Tendon cells, tenocytes, are constantly subjected to mechanical stress in vivo, which maintains a level of cellular tension. When a tendon is subjected to overloading, local rupture of collagen fibers are induced, which deprives tenocytes of mechanical stress, lowers their cellular tension level and upregulates their catabolism. In addition, leukocytes are attracted to the rupture sites and produce interleukin‐1β (IL‐1β), and this exogenous IL‐1β also stimulates tenocyte catabolism. We tested a hypothesis that catabolic tenocytes with low cellular tension at the rupture sites excessively respond to the exogenous IL‐1β and further upregulate matrix metalloproteinase 1 (MMP‐1) gene expression. Tenocytes from rabbit Achilles tendon were cultured on the following substrates: glass or polydimethylsiloxane micropillar substrates with a height of 2, 4, or 8 µm. Following a 3‐day IL‐1β stimulation at a concentration of 0, 1, 10, or 100 pM, the effects of IL‐1β stimulation on cell morphology and MMP‐1 gene expression was analysed with fluorescent microscopy and fluorescence in situ hybridization, respectively. In addition, the effects of IL‐1β stimulation on cell membrane fluidity were examined. It was demonstrated that the cells on 8‐µm‐height micropillars exhibited a greater response than those on rigid substrates with flat (glass) and topologically the same surface (2‐µm‐height micropillars) to IL‐1β when supplied at the same concentration. Besides this, membrane fluidity was lower in the cells on micropillars. Therefore, it appears that cellular attachment to softer substrates lowers the cellular actin cortex tension, reducing the membrane fluidity and possibly elevating the sensitivity of IL‐1 receptors to ligand binding.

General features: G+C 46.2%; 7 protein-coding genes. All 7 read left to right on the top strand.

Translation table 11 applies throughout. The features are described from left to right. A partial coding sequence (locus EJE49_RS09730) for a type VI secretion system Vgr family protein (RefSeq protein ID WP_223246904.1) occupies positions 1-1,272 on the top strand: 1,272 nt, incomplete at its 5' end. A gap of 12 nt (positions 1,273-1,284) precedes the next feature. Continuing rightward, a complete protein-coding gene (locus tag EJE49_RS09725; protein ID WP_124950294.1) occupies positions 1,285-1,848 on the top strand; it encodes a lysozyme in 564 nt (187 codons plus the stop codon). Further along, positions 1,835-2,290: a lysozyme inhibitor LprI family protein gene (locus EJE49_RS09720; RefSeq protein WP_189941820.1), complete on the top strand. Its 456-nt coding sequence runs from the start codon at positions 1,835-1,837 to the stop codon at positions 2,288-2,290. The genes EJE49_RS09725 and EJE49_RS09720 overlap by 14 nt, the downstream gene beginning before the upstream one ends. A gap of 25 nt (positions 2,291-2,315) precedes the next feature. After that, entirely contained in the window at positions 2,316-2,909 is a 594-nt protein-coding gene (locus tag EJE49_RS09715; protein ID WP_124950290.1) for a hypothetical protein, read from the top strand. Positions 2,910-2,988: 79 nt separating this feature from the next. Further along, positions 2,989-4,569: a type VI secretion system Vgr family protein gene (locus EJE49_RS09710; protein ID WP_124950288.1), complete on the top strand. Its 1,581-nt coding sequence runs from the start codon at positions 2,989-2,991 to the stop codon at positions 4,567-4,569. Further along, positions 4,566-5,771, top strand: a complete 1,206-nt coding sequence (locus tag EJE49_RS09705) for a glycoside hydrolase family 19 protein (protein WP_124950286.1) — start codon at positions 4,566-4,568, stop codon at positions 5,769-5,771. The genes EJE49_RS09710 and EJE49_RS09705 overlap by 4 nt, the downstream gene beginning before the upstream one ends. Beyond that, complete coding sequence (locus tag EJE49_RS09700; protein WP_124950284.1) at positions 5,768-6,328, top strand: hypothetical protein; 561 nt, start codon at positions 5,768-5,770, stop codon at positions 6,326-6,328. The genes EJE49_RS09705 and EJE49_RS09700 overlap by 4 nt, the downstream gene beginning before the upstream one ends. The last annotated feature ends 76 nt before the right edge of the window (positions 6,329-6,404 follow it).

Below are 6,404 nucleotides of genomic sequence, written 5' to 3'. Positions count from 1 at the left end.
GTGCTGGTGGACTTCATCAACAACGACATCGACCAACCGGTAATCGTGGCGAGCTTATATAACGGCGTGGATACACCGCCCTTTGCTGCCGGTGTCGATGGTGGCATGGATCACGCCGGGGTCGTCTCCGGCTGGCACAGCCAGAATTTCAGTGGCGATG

Keywords: cellular tension; interleukin‐1β; matrix metalloproteinase‐1; substrate stiffness; tenocytes